My Twitter Account

In this post I’m going to explain what my Twitter account is supposed to be and how it’s supposed to work.

  1. My account is a personal one. It is run by one person with a particular viewpoint. That viewpoint is unique.
  2. My account does not represent the views or subject matter of any single existing academic discipline. There is no “medieval Indonesia” course anywhere in the world. You cannot get an MA in it and the term isn’t really recognised anywhere, except in very vague terms. In a strict sense, the phrase was coined by me. (See here for what I mean by “medieval”.) If you want to study what I do, then you have to take a course in something as general as “Asian Studies” and spend several semesters learning about nineteenth-century Japanese prints or the democratisation of Taiwan. Do not imagine that “medieval Indonesia” is as well-studied or well-known as “medieval Europe”.
  3. My account is an attempt to make people think differently about the things they study, whether they’re looking at early-modern Indonesia or medieval Europe (or whatever else). It is an attempt to bring into existence and to share a particular way of looking at the history of island Southeast Asia and, by extension, the world. This is grandiose but, I think, justifiable.
  4. My account is not supposed to be pop history. It’s supposed to be an extension of academic history and philology on a different platform. It is both personal and academic. It is pseudonymous because I want to popularise the phrase “medieval Indonesia”. I understand that it makes a lot of people assume that every single thing I ever tweet will be a nice, pretty thing depicting a temple in Java or whatever (like that “Photos of Silk Road” account — “Temple of Ephesus, Efes, Turkey, Silk Road”). I am not particularly interested in doing that. You can find pretty pictures on Wikipedia (search for “Candi”). I’m more interested in historiography. If you prefer the pretty pictures, perhaps my account isn’t for you. And that’s fine — I’m sure you’ll find something else.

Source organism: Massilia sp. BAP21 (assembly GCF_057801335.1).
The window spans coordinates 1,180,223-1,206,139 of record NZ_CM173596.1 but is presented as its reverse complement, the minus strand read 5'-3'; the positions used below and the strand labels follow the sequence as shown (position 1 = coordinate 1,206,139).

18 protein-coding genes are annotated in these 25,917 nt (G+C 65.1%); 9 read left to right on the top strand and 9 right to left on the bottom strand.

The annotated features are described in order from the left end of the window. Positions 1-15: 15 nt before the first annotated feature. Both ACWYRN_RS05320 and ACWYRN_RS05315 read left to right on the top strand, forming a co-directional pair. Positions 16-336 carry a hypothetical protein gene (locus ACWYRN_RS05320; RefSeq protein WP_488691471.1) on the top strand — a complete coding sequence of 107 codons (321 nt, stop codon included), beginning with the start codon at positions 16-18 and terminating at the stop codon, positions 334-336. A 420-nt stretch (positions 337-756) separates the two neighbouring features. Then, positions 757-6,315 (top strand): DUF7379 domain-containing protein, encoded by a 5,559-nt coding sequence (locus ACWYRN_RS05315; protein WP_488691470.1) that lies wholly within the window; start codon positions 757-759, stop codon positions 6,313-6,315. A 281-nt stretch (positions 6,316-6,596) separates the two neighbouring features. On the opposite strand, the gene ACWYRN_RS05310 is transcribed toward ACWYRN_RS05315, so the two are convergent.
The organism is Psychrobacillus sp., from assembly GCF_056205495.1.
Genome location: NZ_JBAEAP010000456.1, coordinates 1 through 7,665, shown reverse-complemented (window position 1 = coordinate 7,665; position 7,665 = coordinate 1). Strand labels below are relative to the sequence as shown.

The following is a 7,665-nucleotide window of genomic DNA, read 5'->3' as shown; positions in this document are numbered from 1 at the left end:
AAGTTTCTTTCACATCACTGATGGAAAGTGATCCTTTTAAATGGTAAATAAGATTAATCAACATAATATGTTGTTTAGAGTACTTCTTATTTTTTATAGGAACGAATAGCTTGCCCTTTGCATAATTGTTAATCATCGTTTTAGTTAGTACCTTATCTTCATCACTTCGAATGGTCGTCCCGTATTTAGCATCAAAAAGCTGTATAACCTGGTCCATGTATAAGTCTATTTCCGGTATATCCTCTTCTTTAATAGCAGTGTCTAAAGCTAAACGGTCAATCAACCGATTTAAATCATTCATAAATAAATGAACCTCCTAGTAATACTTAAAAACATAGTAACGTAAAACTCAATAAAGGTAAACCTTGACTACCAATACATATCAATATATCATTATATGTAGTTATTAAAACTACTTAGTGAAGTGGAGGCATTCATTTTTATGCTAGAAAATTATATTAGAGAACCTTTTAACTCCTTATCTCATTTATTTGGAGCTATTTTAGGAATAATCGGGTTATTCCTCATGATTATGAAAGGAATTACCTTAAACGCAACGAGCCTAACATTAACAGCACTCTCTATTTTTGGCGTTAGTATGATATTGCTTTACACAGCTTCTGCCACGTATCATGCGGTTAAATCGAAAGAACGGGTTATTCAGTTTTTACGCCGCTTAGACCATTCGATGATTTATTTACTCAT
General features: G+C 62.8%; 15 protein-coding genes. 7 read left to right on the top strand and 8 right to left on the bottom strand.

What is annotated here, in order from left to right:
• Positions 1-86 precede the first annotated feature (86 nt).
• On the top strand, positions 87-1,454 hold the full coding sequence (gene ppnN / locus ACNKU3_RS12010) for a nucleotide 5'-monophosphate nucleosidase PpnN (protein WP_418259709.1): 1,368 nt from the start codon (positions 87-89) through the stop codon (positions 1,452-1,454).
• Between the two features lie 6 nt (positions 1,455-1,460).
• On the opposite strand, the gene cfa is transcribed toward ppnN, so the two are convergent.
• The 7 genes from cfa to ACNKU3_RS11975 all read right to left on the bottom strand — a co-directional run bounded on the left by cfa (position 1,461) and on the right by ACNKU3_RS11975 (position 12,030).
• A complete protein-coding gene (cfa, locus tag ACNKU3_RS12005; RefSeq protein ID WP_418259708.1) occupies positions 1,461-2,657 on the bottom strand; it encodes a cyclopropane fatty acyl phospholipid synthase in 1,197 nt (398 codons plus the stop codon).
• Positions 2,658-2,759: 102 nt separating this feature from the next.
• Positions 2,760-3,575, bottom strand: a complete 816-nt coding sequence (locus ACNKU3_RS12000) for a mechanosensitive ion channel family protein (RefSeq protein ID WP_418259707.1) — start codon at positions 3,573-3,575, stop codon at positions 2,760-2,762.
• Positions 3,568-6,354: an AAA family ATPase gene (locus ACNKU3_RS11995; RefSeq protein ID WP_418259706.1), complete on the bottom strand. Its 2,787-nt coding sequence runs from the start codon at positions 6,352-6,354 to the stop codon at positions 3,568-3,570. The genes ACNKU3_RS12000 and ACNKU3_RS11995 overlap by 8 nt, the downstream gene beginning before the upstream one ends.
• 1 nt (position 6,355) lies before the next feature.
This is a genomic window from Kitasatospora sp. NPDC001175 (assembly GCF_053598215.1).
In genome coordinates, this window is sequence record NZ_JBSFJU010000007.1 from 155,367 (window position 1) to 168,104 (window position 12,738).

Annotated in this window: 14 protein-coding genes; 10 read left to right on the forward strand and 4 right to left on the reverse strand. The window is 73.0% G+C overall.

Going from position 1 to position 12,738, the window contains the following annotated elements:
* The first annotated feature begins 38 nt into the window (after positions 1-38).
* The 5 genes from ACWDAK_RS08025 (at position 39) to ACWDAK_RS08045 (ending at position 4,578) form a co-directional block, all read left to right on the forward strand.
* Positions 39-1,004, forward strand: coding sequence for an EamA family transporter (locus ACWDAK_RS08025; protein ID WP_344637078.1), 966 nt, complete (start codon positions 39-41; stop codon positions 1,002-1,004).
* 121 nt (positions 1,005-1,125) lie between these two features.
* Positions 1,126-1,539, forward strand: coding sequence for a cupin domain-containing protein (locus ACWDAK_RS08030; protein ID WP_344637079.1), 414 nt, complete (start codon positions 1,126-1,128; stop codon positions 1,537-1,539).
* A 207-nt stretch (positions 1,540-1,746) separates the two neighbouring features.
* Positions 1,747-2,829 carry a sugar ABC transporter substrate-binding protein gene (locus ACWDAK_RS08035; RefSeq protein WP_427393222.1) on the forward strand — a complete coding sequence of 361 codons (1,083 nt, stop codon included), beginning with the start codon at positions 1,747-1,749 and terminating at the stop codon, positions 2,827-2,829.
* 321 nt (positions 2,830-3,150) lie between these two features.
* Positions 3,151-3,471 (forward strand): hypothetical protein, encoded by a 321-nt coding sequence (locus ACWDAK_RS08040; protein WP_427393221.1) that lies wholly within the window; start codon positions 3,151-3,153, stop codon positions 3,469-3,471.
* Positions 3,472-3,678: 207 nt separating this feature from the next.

5. Because there are few fellow travellers and little to hold us together as a discipline in any event, I don’t do a lot of meme-ing. Memes are so often about showing that you recognise some touchstone or other (and not just the meme format itself). I cannot guarantee that many of my followers will recognise any touchstones, coming as they do from different communities and different backgrounds. Some of my followers are Indonesian citizens interested in the non-Islamic past; others are philologists working on medieval Europe. They have next to nothing in common — at least, nothing memeable. I do not have a single natural audience and it is difficult to strike any sort of balance.
  6. I focus on late-medieval manuscripts and other texts, mostly of the fourteenth and fifteenth centuries CE in West Java. In no way is this representative of most work on Indo-Malaysia before the sixteenth century. I talk about Sunda and Sundanese a lot more than most historians and philologists of the region do. That’s because this is a Twitter account espousing a particular individual’s view on things; it is not an attempt to put forward the consensus from a single well-defined discipline, and it is not intended to flatter preconceptions of the region’s history.
  7. I’m not keen to replicate the toxic structures of academia on Twitter, and I’m no more likely to reply to a tweet from a renowned academic than I am to reply to a tweet from a random person in the middle of nowhere. In fact, given how a lot of my interactions with renowned academics have gone in the past, I’m probably less likely to reply to them.
  8. I’m on Twitter to share knowledge, much of it hard-won. Some insights are original to me; other stuff comes from academic articles and odd little dictionaries and things of that nature. Most of what I tweet isn’t easily accessible, and many of the books I find these things in are expensive and not widely available. So this knowledge is valuable.
  9. I have used political tweets as a way of weeding out undesirable followers. You don’t choose who follows you, but a tweet about Brexit or Trump helps to identify Brexiteers and Trumpkins. I do not want to share knowledge with people like that; knowledge is valuable, and I do not want such people benefiting from it. I understand that such tweets can be alienating to other followers, but I’m not going to go through my list of followers identifying Brexiteers and blocking them, and because I don’t receive much if any abuse I don’t feel the need to use a blocklist. I’ll endeavour to be subtle.
  10. This ain’t my first rodeo. I’ve had other accounts in the past, sometimes with the same followers. Some people who have been super-friendly with me on another account have been needlessly dismissive to me on this one and vice versa. I’m pretty cynical about Twitter as a medium for social interaction but I’m happy to use it to spread knowledge and ideas. I should also say that I used to be followed on other accounts by a lot of alt-rightists (proper ones, people who identified as alt-right long before Trump), and I’m not really fazed by abuse or anything like that. I’ve seen it before.